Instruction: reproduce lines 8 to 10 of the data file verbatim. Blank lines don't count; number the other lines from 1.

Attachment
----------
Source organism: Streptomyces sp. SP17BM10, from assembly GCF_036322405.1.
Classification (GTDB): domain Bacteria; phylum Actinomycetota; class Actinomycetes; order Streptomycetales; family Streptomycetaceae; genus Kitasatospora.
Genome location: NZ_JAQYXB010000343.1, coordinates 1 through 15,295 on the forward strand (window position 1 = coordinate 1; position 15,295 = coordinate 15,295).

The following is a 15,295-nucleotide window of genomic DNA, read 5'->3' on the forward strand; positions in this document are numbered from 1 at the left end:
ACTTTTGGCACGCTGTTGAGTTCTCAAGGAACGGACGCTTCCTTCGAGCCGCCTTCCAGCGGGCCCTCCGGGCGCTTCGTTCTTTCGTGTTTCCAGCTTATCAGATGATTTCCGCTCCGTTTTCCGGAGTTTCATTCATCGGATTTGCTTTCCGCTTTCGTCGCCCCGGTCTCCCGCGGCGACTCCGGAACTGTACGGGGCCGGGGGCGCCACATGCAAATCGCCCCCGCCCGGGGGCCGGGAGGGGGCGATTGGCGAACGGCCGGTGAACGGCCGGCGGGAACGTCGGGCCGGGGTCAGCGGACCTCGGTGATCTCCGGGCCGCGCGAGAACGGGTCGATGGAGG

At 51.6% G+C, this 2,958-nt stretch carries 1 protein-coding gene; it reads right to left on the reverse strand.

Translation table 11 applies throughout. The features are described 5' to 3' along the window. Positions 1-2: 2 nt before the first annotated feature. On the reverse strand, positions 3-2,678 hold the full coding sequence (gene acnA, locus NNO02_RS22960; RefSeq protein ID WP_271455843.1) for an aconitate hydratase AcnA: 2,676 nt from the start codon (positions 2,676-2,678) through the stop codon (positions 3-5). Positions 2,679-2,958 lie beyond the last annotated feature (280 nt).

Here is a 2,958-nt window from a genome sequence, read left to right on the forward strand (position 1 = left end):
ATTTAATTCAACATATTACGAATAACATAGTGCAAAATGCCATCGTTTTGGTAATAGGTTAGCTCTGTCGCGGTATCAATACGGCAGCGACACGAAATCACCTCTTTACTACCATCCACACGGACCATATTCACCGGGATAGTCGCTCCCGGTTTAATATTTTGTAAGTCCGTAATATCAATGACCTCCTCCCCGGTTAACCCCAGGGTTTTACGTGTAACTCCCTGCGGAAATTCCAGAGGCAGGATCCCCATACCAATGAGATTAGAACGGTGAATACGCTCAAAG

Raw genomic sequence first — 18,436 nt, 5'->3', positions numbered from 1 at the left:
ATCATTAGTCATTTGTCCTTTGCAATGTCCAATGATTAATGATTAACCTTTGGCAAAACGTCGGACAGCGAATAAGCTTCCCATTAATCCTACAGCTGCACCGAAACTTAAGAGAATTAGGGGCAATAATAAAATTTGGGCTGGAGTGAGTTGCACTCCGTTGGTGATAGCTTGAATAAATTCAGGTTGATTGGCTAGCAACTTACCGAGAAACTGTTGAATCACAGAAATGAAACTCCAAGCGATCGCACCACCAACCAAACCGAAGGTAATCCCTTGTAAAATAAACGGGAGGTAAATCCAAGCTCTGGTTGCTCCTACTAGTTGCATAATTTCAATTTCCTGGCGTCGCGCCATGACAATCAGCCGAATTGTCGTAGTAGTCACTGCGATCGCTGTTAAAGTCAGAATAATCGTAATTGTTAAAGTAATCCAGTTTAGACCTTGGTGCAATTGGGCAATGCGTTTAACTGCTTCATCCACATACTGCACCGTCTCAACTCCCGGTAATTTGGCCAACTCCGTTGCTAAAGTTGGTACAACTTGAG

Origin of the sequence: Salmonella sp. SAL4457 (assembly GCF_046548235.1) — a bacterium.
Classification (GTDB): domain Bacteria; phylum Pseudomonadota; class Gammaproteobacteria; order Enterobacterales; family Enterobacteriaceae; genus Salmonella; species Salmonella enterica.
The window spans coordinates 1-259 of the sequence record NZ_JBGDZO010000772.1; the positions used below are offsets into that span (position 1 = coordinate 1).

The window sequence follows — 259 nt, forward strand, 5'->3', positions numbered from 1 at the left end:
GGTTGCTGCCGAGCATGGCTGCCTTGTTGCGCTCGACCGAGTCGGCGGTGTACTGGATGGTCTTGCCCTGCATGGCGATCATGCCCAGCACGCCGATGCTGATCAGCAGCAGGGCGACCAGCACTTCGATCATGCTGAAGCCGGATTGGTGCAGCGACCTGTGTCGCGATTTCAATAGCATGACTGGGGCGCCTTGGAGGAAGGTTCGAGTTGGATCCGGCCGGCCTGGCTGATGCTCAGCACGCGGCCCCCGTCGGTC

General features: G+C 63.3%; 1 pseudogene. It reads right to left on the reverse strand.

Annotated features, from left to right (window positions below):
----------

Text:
Here is a 2,958-nt window from a genome sequence, read left to right on the forward strand (position 1 = left end):
ATTTAATTCAACATATTACGAATAACATAGTGCAAAATGCCATCGTTTTGGTAATAGGTTAGCTCTGTCGCGGTATCAATACGGCAGCGACACGAAATCACCTCTTTACTACCATCCACACGGACCATATTCACCGGGATAGTCGCTCCCGGTTTAATATTTTGTAAGTCCGTAATATCAATGACCTCCTCCCCGGTTAACCCCAGGGTTTTACGTGTAACTCCCTGCGGAAATTCCAGAGGCAGGATCCCCATACCAATGAGATTAGAACGGTGAATACGCTCAAAG

Raw genomic sequence first — 18,436 nt, 5'->3', positions numbered from 1 at the left: